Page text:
False positive COVID-19 test halts B.C. man’s Vegas vacation

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A B.C. man has a warning for anyone travelling to the U.S. after an unexpected COVID-19 test result landed him and three friends in self-isolation instead of their intended destination of Las Vegas.

Trevor Meyer said he won’t forget the moment a worker from the CVM Medical test clinic called his name at Vancouver International Airport on Sept. 18, before she put on her surgical jacket and kept her distance.

“She’s like, ‘Were you planning on travelling today?’” Meyer recalled.

“And I’m like, ‘Well, I was, but it looks like I’m not going to be travelling today.’ And she’s like, ‘Yeah, you tested positive.’”

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Meyer, who is double-vaccinated and had been experiencing no symptoms, was told to self-isolate and call 811 while his positive rapid-test result was reported to Fraser Health for contact tracing.

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After his partner picked him up from the airport, they went to get tested to ensure she did not have COVID-19.

Hours later, both of their test results came back negative.

Because of the conflicting results, Meyer said he got a third test, which also came back negative on Sept. 21, prompting him to question the accuracy of the initial rapid test.

“I was obviously shocked that it came out as a false positive. It’s like, how reliable are these tests?”

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CVM Medical uses the Health Canada-approved BD Veritor rapid antigen test.

The company said it regularly subjects each BD Veritor machine to quality-assurance testing with an independent lab.

Meyer’s test was run on two separate machines and came back positive each time, according to CVM president Graham Williamson. He said 26,000 rapid tests were conducted at YVR in September, ending with 30 positive results.

CVM said it’s up to the health authority to determine whether the positive rapid-test results are true positives or false.

When asked, Fraser Health did not provide that information to Global News.

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Williamson said staff offered Meyer a PCR test, but that he declined. However, Meyer said he wasn’t offered another test of any kind after the initial positive result.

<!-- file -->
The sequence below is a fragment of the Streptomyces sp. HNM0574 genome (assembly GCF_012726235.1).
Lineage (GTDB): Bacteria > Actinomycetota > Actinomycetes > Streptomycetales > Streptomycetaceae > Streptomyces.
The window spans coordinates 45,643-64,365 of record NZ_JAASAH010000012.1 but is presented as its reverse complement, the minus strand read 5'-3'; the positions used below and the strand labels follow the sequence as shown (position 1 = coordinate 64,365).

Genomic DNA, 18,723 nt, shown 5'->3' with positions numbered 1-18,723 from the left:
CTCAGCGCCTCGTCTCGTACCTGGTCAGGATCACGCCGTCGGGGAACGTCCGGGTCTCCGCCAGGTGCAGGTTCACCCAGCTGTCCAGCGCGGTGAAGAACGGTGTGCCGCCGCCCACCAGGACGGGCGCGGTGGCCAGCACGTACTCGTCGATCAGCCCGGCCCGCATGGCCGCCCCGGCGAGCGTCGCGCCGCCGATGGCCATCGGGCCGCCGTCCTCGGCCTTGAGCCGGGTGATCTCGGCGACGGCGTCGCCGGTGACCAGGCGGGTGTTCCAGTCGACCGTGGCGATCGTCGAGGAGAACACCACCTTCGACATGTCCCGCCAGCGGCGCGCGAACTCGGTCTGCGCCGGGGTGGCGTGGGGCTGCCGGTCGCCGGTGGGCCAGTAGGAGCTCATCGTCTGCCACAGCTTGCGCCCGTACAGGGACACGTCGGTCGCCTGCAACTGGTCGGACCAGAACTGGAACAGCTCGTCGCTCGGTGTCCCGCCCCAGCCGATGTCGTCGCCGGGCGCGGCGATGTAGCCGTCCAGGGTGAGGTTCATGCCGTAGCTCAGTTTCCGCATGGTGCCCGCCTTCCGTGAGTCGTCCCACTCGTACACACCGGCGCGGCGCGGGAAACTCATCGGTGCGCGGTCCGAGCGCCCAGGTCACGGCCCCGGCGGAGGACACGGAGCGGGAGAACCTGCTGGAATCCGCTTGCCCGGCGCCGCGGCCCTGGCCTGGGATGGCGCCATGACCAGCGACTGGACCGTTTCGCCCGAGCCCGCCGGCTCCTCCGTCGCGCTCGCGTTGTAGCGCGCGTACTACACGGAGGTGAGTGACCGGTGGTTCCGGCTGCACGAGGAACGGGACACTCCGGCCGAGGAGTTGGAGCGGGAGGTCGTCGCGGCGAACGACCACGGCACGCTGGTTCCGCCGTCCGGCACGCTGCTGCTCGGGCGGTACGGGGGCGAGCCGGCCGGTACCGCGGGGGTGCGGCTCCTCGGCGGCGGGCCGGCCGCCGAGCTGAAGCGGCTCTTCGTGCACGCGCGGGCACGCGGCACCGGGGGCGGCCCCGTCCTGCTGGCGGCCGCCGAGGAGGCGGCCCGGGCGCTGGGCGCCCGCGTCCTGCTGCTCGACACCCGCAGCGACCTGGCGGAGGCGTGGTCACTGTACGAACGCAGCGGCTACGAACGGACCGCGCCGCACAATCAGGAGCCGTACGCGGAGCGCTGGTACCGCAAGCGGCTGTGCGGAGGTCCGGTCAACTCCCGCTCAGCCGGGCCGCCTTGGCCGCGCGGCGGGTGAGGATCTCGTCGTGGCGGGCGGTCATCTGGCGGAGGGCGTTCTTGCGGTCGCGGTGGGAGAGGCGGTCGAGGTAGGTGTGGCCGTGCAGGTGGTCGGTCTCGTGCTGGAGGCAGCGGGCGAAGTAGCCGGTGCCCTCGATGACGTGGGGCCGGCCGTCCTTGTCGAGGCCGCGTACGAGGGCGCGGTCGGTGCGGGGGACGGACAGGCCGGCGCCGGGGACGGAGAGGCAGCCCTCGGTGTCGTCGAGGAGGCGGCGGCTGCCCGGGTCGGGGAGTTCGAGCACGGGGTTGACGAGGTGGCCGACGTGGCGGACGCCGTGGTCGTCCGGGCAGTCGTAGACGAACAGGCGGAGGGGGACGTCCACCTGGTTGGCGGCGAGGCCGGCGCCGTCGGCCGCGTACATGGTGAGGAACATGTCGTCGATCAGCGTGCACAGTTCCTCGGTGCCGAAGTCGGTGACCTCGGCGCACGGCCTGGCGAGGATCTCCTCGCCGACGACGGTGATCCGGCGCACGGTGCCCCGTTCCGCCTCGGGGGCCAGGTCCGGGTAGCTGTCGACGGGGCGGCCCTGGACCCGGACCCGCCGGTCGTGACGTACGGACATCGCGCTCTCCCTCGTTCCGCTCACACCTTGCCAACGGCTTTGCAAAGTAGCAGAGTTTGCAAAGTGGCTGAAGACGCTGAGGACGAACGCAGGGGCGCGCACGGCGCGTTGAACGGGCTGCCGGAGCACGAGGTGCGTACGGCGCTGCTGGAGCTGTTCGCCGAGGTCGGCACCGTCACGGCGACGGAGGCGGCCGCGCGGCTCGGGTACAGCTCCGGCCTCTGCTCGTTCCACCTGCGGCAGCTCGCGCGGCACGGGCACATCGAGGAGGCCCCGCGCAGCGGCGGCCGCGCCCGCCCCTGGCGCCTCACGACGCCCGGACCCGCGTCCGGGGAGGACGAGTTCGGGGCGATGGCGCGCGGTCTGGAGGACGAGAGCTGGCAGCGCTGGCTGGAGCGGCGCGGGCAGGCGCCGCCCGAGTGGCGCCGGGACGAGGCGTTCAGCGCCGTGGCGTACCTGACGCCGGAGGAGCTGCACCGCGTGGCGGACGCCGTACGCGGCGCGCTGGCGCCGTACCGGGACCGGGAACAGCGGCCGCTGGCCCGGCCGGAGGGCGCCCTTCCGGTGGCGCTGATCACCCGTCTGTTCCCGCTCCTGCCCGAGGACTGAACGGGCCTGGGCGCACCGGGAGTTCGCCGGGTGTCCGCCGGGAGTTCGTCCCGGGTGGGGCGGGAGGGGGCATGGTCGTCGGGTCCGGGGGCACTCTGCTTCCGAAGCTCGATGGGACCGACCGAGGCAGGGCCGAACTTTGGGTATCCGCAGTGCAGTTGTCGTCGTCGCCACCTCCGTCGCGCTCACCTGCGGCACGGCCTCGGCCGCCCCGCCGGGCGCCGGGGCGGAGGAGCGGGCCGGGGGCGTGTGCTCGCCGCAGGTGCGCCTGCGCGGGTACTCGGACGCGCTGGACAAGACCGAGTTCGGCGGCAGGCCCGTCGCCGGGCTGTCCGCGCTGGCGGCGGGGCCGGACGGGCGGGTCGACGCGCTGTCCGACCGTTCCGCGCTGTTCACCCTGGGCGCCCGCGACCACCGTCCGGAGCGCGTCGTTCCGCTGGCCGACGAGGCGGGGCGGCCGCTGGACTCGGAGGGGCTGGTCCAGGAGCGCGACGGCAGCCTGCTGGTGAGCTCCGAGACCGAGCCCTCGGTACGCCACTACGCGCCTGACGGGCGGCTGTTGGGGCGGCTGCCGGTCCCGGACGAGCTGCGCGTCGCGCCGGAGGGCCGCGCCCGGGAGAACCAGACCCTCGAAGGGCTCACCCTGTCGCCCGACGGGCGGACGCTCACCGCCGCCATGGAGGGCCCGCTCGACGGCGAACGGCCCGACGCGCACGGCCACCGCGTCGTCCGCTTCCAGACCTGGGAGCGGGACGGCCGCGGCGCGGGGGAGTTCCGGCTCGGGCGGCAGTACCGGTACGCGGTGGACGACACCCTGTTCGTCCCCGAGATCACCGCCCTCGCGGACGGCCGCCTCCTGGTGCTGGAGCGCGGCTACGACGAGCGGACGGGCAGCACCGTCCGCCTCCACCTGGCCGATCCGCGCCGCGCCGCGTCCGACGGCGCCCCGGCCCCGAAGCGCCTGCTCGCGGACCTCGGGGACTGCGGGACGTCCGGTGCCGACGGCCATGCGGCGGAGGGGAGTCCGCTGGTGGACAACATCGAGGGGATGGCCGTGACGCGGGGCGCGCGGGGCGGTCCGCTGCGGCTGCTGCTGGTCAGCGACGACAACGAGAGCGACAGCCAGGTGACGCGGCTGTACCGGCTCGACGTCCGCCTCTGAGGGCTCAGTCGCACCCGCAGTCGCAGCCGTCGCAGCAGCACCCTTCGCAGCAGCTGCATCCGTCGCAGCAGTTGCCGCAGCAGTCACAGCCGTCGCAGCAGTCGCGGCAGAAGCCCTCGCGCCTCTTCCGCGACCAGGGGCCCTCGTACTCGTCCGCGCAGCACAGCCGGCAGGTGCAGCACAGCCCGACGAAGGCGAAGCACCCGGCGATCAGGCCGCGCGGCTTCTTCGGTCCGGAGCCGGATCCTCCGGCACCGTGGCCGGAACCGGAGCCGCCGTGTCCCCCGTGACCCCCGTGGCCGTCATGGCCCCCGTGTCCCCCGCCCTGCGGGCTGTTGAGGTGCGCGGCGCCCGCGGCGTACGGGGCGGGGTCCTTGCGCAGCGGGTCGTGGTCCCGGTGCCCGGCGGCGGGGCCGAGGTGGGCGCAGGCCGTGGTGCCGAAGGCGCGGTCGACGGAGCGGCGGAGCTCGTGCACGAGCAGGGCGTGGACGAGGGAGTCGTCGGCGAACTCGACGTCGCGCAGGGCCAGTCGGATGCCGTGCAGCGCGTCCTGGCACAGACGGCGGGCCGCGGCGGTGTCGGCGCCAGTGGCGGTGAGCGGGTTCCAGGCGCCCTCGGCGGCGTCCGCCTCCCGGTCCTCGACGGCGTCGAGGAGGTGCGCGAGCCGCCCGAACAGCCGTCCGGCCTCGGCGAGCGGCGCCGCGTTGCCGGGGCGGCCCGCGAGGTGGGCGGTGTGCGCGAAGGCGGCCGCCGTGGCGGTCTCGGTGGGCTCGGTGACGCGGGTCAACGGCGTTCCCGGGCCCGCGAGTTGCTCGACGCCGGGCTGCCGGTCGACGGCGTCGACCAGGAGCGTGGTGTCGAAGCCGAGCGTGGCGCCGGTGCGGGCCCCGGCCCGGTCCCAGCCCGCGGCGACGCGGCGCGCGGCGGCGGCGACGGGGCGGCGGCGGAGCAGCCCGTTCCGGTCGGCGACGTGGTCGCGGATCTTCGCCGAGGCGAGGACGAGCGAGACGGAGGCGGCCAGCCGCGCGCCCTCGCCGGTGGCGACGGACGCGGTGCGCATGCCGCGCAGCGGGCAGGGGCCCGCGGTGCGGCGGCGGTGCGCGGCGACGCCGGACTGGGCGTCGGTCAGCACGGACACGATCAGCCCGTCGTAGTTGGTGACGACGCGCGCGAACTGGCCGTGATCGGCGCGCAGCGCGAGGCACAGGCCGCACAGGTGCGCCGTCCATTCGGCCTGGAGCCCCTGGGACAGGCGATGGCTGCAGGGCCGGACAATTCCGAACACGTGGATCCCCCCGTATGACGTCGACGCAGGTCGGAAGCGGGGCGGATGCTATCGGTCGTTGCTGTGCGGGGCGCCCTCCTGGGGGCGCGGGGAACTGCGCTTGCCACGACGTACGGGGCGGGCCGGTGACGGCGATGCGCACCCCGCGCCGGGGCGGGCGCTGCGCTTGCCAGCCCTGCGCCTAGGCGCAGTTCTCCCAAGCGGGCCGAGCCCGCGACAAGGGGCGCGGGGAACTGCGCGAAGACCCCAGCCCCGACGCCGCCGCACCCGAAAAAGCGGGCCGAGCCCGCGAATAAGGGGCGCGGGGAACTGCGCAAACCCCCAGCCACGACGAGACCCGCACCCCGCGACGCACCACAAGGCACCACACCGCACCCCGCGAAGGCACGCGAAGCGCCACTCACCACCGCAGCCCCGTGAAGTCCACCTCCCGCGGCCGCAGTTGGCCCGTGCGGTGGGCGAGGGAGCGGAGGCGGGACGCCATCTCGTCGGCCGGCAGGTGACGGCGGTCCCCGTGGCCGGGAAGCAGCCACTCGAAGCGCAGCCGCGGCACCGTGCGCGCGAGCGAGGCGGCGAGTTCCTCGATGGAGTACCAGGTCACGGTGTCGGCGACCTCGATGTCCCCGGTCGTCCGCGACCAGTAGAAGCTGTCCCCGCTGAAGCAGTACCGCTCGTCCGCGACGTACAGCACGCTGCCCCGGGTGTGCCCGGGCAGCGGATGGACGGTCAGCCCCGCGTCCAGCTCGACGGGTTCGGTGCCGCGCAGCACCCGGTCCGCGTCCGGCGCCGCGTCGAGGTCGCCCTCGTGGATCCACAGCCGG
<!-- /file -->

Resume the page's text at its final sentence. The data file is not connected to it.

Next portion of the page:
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He said his three friends also decided not to travel to Las Vegas as a precaution.

“We were trying to do the right thing by going home and not taking the risk of going on a plane with potentially having symptoms,” friend Will Campbell told Global News.

The trio all received negative rapid-test results, but still spent two weeks in isolation.

“We had to quarantine at my house and I have a one-bedroom condo. We were terrified to go home to our families and kids,” Campbell added, saying health officials only followed up on Meyer.

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In its emailed statement, Fraser Health said it is not involved with private COVID-19 testing, but will follow up with people who receive a positive PCR test result.

“When a person receives a negative COVID-19 PCR test result, they are not considered a positive case. Therefore, there would be no contact tracing indicated in their case,” the statement said.

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Meyer and his friends were using frequent flyer miles and were able to get credit for their unused flights.

The group ended up only being out of pocket about $600 for four $129 rapid antigen tests and to cancel their U.S. hotel accommodation.

Experts recommend purchasing adequate travel insurance and reading the fine print.

“They need to make sure that they have made bookings that are flexible and have terms and conditions for this type of situation,” Claire Newell, president of Travel Best Bets, told Global News.

“Because one never knows what can happen when tests are required pre-flight.”

Since Jan. 26, all travellers heading from Canada into the U.S. need proof of a negative COVID-19 test 72 hours before boarding.

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Meyer’s advice is to get tested at least a day or two in advance to avoid any turbulence at the airport.

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© 2021 Global News, a division of Corus Entertainment Inc.

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